Stuart McDonald – 2023 Speech on Human Trafficking and Modern Slavery

The speech made by Stuart McDonald, the SNP MP for Cumbernauld, Kilsyth and Kirkintilloch East, in the House of Commons on 29 March 2023.

I, too, start by congratulating the hon. Member for Wellingborough (Mr Bone) on securing what he quite rightly described as a very timely debate. I hope that he is restored to full health very soon. I also very genuinely thank him for all his work over many years, which I think is recognised across the House; he has been a real champion for victims of trafficking.

The starting point for this debate—unusually, I agree with the right hon. Member for Witham (Priti Patel)—should be recognition that we have in place across the United Kingdom some genuinely world-leading pieces of legislation that are designed to tackle trafficking and slavery. The problem, as a couple of hon. Members have already said, is that the message coming from those who work with trafficking victims is that we are in danger of going backwards and that these are truly worrying times for people caught up in those appalling crimes.

That is because—again, as has already been alluded to in this debate—the Government are increasingly conflating trafficking and immigration. That is despite the fact that, as other hon. Members have also already said, since 2018 over 16,000 British nationals have been referred to the national referral mechanism. That is a clear reminder that modern slavery is a crime of exploitation and not immigration. Despite that, however, the Government now seem to be consciously stripping away rights and protections from trafficking victims as a tool of immigration policy. So, the first and most important call that I make today is that we need the Government to recommit to eradicating modern-day slavery, because at the moment the Government’s commitment is increasingly being seen as playing second fiddle to immigration policy. Indeed, I almost think that we are at a point where we have to ask whether we should have trafficking policy being decided by the same Department that is in charge of immigration policy, because I think that one is dominating the other and that is not good for victims.

I will address three issues today. First, I will briefly consider the impact of the Illegal Migration Bill; secondly, I will take a quick look at some of the so-called “evidence” being used to justify that Bill, which the hon. Member for Rotherham (Sarah Champion) has already spoken about a little; and, thirdly, one issue that has not been touched on already is some of the updates to the modern slavery statutory guidance, which was implemented on 30 January 2023.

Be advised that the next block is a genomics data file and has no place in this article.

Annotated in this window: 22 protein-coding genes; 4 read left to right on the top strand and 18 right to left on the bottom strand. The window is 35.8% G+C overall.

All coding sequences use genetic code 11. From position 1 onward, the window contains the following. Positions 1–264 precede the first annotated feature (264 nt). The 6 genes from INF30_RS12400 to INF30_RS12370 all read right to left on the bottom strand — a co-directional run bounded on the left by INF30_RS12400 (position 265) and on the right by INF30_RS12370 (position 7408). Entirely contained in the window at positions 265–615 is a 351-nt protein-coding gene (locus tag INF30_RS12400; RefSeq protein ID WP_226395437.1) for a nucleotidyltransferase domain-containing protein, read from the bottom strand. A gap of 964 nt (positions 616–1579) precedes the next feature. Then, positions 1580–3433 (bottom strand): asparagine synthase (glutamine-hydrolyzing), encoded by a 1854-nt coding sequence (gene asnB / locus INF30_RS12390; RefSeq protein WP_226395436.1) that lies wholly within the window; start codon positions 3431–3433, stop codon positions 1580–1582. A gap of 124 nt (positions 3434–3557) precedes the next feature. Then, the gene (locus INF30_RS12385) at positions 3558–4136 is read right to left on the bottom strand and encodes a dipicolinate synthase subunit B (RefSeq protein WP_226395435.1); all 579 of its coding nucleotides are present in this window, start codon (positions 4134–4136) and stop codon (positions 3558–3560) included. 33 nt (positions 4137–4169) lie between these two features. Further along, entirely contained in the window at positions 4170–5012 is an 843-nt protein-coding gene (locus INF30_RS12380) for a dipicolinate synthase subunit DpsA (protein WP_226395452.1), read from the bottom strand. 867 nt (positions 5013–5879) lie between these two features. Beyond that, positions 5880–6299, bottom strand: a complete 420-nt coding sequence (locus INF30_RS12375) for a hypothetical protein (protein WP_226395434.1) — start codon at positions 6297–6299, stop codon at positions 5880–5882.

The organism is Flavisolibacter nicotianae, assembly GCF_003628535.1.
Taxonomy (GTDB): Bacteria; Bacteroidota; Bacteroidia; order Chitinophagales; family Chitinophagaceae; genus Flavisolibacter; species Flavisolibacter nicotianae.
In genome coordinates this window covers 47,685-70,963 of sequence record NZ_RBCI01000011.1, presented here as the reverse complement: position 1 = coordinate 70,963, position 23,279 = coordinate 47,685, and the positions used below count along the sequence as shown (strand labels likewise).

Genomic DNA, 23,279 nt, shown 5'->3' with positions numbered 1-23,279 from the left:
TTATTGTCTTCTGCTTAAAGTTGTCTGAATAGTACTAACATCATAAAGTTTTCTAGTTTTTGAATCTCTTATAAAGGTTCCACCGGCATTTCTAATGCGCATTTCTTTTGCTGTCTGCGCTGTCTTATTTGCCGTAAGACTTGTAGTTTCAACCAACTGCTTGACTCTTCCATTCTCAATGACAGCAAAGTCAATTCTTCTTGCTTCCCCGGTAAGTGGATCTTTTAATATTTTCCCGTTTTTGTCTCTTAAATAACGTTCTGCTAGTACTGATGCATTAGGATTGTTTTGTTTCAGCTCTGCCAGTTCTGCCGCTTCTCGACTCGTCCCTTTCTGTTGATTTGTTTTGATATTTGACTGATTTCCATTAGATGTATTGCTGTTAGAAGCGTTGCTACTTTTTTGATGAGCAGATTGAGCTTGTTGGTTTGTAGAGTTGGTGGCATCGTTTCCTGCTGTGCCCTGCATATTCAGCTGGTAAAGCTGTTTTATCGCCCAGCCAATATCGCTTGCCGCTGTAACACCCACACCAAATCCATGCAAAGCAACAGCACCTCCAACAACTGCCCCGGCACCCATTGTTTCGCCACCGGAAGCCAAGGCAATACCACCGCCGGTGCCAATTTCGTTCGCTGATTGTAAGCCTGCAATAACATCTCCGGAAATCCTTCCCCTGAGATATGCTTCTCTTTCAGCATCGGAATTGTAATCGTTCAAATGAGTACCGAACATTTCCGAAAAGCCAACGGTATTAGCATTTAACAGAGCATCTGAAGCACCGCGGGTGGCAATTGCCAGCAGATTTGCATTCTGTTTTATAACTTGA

First of all, in relation to the Illegal Migration Bill, it is fair to say and Members will be aware that there were widespread and deep-seated concerns raised right across the House yesterday about the impact of that Bill on victims of trafficking. Members will be aware that I absolutely reject the logic of deterrence. However, even if someone accepts that premise, the logic of deterrence that permeates the Bill just does not apply when it comes to trafficking, because the simple point is that we cannot deter a trafficking victim from coming here; it is not a free choice, as the hon. Member for Wellingborough pointed out. So it makes no sense for the Government to massively undermine the various UK modern slavery laws through the Bill in the way that they propose to do.

The carveout in the Bill for situations where there is assistance with an investigation is worthless. That is because the result of the Bill will be that trafficking victims simply will not come forward to seek help at all, particularly if they are simply going to be discarded as soon as they have served any useful purpose in the criminal justice system. Consequently, I suspect that the Bill may well deliver a reduction in the number of possible trafficking victims being referred into the NRM, but that will simply be because fewer victims are coming forward and not because there are fewer victims.

Indeed, the Anti-Trafficking Monitoring Group is clear that the Bill will increase the number of victims and reduce the number of prosecutions against traffickers, driving the modern slavery system underground, meaning that survivors will no longer be able to report trafficking and access the assistance that they genuinely require.

Secondly, like the hon. Member for Rotherham, I will speak about all these allegations that people are “gaming the system”, to quote the current Home Secretary. I think that that narrative is quite simply not backed up by evidence, so the Home Office and the Home Secretary herself should provide the evidence to back up those claims, if there is any. The Home Office has already been reprimanded by the Office for Statistics Regulation and in December 2022 three UN special rapporteurs also expressed alarm at the UK Government’s increasing use of unsubstantiated and unevidenced claims.